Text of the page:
As always, strive to minimize computational complexity: Consider using the smallest number of kernels that facilitates a low cost on your validation data. If doubling the number of kernels (say, from 32 to 64 to 128) in a given layer significantly decreases your model’s validation cost, then consider using the higher value. If halving the number of kernels (say, from 32 to 16 to 8) in a given layer doesn’t increase your model’s validation cost, then consider using the smaller value.
Convolutional layers are a nontrivial departure from the simpler fully connected layers of Part II, so, to help you make sense of the way the pixel values and weights combine to produce feature maps, across Figures 10.3 through 10.5 we’ve created a detailed contrived example with accompanying math. To begin, imagine we’re convolving over a single RGB image that’s 3×3 pixels in size. In Python, those data are stored in a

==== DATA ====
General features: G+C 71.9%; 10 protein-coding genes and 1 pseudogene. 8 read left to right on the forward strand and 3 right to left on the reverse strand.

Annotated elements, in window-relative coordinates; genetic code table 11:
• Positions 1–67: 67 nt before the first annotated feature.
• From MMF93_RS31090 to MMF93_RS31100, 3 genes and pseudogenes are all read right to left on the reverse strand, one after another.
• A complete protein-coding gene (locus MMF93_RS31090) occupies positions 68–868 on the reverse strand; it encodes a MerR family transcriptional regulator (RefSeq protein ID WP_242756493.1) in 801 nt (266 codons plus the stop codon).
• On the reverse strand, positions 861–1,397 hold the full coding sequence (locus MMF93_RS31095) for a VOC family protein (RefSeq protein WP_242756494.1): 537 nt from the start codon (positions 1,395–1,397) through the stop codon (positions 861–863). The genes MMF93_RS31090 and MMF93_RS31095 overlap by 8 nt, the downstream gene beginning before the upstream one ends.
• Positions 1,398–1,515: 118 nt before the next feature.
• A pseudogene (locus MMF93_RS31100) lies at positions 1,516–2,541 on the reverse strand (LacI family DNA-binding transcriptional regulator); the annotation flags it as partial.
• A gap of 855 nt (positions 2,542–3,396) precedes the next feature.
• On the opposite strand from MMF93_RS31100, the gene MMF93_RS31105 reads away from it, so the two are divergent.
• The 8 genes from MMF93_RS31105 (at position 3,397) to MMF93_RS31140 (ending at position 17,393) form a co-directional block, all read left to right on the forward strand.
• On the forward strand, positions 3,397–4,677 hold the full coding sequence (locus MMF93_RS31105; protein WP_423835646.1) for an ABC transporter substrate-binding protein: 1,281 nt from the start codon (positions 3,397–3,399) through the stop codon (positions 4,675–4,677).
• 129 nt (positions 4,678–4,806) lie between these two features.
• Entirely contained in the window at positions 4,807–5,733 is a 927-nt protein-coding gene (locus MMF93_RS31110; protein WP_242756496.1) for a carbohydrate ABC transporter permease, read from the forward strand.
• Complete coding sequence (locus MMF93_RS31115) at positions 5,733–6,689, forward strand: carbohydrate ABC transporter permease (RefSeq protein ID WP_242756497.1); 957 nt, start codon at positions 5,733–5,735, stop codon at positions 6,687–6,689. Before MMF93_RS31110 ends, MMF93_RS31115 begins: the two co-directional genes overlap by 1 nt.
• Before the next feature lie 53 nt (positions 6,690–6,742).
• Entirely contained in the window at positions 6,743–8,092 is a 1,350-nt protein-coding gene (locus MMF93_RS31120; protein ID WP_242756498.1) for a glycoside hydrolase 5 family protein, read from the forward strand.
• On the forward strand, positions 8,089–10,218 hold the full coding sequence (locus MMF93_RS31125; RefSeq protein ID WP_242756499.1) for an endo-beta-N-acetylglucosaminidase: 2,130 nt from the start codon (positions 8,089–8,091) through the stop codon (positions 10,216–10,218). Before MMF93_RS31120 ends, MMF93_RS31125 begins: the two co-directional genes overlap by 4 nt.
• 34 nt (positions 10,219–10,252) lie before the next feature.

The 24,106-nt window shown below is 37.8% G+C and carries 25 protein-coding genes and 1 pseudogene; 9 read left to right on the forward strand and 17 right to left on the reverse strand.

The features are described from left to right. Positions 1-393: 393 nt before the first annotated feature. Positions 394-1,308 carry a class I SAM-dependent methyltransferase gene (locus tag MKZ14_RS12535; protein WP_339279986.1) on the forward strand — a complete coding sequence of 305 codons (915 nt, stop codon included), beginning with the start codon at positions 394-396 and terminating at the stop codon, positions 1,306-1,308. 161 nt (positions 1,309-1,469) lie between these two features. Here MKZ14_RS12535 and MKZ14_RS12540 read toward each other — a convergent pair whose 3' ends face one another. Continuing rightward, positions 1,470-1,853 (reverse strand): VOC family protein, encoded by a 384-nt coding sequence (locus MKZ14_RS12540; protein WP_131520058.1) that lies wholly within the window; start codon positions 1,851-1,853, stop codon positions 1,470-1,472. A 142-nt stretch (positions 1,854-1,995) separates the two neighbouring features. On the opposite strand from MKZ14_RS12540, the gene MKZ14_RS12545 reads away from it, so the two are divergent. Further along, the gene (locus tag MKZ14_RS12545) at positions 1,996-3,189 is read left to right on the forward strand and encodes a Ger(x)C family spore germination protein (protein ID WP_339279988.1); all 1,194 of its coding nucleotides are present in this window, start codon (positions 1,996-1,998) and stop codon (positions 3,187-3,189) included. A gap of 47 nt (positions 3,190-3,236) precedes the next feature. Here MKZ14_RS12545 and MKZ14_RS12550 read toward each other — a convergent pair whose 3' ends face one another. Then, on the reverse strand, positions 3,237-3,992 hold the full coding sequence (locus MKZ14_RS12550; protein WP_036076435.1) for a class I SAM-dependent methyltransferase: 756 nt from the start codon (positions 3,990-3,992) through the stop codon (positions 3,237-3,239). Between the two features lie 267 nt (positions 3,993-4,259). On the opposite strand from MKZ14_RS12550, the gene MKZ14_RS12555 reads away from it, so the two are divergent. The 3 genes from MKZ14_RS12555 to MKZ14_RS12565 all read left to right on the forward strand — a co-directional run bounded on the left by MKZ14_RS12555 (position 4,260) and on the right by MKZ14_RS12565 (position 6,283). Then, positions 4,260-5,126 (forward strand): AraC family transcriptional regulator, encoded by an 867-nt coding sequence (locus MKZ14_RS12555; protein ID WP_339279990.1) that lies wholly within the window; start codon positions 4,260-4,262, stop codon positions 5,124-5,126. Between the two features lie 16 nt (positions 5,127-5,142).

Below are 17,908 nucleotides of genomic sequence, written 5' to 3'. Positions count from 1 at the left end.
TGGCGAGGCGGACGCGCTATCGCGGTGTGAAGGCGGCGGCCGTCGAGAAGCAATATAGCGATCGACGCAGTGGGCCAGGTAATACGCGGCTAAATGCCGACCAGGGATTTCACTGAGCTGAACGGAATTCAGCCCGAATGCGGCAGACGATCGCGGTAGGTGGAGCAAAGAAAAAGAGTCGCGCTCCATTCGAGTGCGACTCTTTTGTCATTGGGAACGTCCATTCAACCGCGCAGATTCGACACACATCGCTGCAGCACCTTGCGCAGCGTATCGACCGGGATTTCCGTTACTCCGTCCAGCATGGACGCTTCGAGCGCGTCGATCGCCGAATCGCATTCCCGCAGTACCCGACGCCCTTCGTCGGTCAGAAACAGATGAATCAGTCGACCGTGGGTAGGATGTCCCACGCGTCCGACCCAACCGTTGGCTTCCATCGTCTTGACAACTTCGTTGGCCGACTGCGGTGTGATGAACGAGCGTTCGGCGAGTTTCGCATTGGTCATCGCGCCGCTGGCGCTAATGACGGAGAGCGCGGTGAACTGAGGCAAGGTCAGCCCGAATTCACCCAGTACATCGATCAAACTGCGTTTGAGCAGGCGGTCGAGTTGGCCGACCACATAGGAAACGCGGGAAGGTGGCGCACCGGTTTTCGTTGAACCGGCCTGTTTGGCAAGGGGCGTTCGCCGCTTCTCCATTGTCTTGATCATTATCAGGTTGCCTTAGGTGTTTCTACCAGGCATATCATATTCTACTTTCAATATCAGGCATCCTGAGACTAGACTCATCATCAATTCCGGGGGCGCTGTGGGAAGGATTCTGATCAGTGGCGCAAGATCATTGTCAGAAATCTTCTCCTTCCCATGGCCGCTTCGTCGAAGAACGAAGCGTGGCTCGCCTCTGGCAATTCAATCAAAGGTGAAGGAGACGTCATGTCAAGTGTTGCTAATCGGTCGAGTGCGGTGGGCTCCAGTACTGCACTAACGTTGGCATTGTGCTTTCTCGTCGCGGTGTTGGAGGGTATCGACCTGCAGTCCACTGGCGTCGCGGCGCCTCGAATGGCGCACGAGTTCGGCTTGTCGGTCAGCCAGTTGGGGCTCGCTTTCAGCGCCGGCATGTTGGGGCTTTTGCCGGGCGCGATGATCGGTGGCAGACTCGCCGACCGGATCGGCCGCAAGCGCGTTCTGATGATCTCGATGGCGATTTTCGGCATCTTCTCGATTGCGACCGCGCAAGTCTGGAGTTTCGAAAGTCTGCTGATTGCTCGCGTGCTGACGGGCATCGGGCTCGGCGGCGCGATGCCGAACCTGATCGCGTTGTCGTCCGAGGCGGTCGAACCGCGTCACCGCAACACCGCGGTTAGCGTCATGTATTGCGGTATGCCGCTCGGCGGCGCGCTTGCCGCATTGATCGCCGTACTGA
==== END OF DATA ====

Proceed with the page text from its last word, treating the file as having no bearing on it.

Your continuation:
[3,3,3] array as shown at the top of Figure 10.3.8
8. We admit that the RGB example of the tree has far more than nine pixels, but we struggled to identify a compelling color image that was 3×3.
Shown in the middle of the figure are the 3×3 arrays for each of the three channels: red, green, and blue. Note that the image has been padded with zeros on all four sides. We’ll discuss more about padding shortly, but for now all you need to know is this: Padding is used to ensure that the resulting feature map has the same dimensions as the input data. Below the arrays of pixel values you’ll find the weight matrices for each of the channels. We chose a kernel size of 3×3, and given that there are three channels in the input image the weights matrix will be an array with dimensions